AEG's Stadium Plan Gets Its First Day at City Hall
This rendering by Gensler was one of three designs unveiled in December.
DOWNTOWN LOS ANGELES — Tim Leiweke seemed satisfied walking out of the City Hall hearing room where he Wednesday gave the first official City Hall presentation of his company's plan to build an NFL stadium and events center next to Staples Center and L.A. Live.
The 62,000-seat stadium—expandable to 78,000 seats for major events like the Super Bowl—would replace the Los Angeles Convention Center's West Hall. It would also feature a retractable roof, allowing it to host indoor events like the Final Four and act as expanded convention space.
Leiweke believes the structure would make Los Angeles a convention and tourism powerhouse, and AEG has proposed to pay $1 billion to build it.
"We're going to make a proposal and it's up to them to decide if they want to do it," Leiweke told reporters after the meeting. "If not, our life goes on. We're doing projects all over the world."
The City of Los Angeles doesn't have that same luxury, and Wednesday's hearing made clear that there's a lot of public sector support for making sure the city figures out what it would take to make a deal happen.
"I don't think we want to miss this opportunity," said Councilwoman Janice Hahn, who chaired the committee meeting that heard AEG's plans. "I think we want all hands on deck. We want to push this forward, but we want to make sure that it works for the City of Los Angeles."
Councilman Tom LaBonge—who introduced himself in the meeting as an assistant cameraman for NFL Films—skipped straight past the details of bonds and construction and on to ideas about raising money for youth sports and ways to bring underprivileged kids to see games.
At the center of the debate over the stadium proposal is the Los Angeles Convention Center, a facility that is falling behind the competition according to Pouria Abassi, its General Manager.
He testified that 93 percent of competitive venues worldwide have seen major renovations in the past 15 years, and that updating the West Hall would cost $50 to $100 million and still not get the facility to where it needs to be.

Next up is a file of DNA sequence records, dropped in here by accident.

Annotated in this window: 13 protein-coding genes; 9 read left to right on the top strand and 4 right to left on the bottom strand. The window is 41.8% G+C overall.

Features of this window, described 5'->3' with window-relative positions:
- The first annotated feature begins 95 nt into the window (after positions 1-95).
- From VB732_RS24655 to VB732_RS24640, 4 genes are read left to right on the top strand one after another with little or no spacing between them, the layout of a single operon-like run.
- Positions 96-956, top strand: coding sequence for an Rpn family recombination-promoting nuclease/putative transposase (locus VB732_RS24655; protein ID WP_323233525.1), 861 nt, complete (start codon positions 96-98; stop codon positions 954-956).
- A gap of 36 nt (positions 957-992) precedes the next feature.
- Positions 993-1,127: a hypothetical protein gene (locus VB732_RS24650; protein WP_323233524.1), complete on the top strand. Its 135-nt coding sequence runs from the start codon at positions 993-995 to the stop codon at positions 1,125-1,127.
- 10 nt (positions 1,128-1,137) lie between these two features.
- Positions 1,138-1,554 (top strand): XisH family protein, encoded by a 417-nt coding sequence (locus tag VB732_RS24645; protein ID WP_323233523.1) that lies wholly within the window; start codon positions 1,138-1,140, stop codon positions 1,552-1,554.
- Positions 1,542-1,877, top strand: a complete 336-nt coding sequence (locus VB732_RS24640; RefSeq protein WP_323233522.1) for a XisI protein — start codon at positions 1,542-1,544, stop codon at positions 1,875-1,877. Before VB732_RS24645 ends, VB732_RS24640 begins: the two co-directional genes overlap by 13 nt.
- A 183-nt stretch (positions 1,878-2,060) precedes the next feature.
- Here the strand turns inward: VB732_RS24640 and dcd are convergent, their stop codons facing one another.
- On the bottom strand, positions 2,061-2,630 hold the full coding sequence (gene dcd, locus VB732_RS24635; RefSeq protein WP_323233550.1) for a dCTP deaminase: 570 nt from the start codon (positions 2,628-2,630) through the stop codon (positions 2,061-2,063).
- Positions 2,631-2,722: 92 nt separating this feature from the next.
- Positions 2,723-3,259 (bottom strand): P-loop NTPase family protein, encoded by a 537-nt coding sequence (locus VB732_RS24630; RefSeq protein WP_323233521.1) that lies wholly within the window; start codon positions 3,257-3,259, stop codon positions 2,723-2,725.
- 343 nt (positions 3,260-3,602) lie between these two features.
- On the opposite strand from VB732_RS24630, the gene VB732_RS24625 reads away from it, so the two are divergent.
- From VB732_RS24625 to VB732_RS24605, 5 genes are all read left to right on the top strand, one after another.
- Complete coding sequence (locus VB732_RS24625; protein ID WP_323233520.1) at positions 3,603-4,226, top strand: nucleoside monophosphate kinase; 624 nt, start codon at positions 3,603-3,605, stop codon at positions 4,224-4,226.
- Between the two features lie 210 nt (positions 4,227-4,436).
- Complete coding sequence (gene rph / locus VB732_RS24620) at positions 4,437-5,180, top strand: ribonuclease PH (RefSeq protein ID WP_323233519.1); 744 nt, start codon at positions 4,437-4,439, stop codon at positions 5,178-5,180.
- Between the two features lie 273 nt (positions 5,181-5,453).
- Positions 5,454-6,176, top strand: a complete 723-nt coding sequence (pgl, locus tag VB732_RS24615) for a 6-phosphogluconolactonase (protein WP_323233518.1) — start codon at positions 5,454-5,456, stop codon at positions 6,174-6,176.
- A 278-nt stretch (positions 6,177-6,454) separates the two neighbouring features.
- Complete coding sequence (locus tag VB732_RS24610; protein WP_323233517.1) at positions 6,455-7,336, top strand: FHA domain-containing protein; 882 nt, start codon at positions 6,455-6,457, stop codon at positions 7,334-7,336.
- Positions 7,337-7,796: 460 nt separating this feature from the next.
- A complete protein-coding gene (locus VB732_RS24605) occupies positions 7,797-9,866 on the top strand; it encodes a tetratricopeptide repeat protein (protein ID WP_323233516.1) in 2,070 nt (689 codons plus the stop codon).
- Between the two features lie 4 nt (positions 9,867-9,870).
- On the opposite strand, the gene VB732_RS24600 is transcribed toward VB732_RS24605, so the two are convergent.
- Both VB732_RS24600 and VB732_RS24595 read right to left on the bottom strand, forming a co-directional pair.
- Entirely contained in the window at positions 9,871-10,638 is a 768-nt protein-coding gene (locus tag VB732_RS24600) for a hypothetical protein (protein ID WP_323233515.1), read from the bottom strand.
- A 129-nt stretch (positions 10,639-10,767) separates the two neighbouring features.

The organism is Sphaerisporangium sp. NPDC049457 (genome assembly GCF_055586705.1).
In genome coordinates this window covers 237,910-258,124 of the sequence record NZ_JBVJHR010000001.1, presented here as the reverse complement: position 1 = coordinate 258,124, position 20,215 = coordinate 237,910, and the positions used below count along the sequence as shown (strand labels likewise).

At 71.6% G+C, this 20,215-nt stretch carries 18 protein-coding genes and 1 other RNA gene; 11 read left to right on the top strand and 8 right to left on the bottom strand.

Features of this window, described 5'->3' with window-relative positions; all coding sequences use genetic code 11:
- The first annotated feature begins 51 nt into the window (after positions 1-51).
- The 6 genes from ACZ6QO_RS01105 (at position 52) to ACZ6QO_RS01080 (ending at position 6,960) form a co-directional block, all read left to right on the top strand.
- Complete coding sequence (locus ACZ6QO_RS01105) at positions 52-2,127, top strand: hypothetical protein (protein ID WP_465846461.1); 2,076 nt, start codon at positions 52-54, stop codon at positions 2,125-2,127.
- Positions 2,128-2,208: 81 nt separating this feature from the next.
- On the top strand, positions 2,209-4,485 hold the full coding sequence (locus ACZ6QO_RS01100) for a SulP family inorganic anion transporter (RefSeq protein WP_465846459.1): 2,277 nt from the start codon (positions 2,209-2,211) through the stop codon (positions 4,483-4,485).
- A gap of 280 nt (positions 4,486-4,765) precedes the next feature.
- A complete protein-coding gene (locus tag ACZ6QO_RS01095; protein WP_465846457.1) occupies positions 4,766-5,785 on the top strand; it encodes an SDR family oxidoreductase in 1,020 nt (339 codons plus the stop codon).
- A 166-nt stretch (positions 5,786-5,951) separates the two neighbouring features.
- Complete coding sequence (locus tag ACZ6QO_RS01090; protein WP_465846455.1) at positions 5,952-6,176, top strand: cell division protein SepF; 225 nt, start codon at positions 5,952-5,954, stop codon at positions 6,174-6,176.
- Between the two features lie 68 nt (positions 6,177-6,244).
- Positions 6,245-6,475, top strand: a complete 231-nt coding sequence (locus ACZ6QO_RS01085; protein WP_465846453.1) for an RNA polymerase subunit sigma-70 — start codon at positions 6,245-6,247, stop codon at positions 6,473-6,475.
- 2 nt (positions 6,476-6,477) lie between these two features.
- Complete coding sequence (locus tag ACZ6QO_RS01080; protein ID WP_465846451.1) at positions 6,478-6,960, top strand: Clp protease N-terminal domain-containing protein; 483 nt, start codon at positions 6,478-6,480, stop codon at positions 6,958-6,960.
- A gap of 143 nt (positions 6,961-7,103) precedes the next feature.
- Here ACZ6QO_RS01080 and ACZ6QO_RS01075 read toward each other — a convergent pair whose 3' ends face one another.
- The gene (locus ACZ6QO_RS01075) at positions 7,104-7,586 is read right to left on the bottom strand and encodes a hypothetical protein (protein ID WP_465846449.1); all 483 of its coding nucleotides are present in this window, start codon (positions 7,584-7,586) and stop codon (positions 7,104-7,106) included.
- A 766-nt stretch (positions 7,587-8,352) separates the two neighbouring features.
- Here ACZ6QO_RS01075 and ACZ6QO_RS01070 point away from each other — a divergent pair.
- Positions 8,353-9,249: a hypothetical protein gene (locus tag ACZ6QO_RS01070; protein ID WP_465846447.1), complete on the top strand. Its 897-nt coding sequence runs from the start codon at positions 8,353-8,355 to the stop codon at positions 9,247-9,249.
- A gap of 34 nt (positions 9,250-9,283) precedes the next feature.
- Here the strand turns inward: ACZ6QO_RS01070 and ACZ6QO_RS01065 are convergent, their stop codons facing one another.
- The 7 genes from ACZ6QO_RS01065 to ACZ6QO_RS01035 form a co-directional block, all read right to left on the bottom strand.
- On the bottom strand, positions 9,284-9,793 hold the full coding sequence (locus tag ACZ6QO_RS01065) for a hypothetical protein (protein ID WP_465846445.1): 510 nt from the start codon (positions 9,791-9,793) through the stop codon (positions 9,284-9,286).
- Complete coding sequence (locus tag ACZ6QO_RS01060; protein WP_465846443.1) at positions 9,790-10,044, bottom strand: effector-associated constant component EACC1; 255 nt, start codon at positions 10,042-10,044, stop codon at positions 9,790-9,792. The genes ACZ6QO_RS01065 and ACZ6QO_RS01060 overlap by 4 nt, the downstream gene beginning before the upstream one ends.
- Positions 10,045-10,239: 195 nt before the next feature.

Without the investment in upgrades, "we are going to be out of this business in the next ten years," Abassi told the committee.
The AEG plan would construct a new convention hall attached to the newer South Hall and tear down the aging West Hall.
That would be a positive change, said Mark Liberman, President of convention and visitors bureau L.A. Inc. "Today we struggle in booking conventions because we have two halls."
There are still plenty of details to be worked out on how an agreement between AEG and the city would work. Analyst Jason Klein testified that the CAO's office is currently doing an analysis on where to allocate the $440 million in existing debt on the facility, and Chief Legislative Analyst Gerry Miller committed to making sure an independent third-party review is done of any proposed numbers.
That's a process that is going to take some time. The motion to set up a working group for stadium negotiations now heads to the full City Council, after which the real dealmaking can finally begin.
While Leiweke had previously said that he needed to have a deal done with the city by March, he backed off that some on Wednesday. "We've been dealing with the city a very long time," he said after the meeting. "We're not naive enough to believe you walk in, you get an agreement done with the city in two months."
Councilwoman Jan Perry estimated that the analysis could take six months.
Still, she expressed admiration for Leiweke's bold timelines.
"It's ambitious," she said. "He's an ambitious man."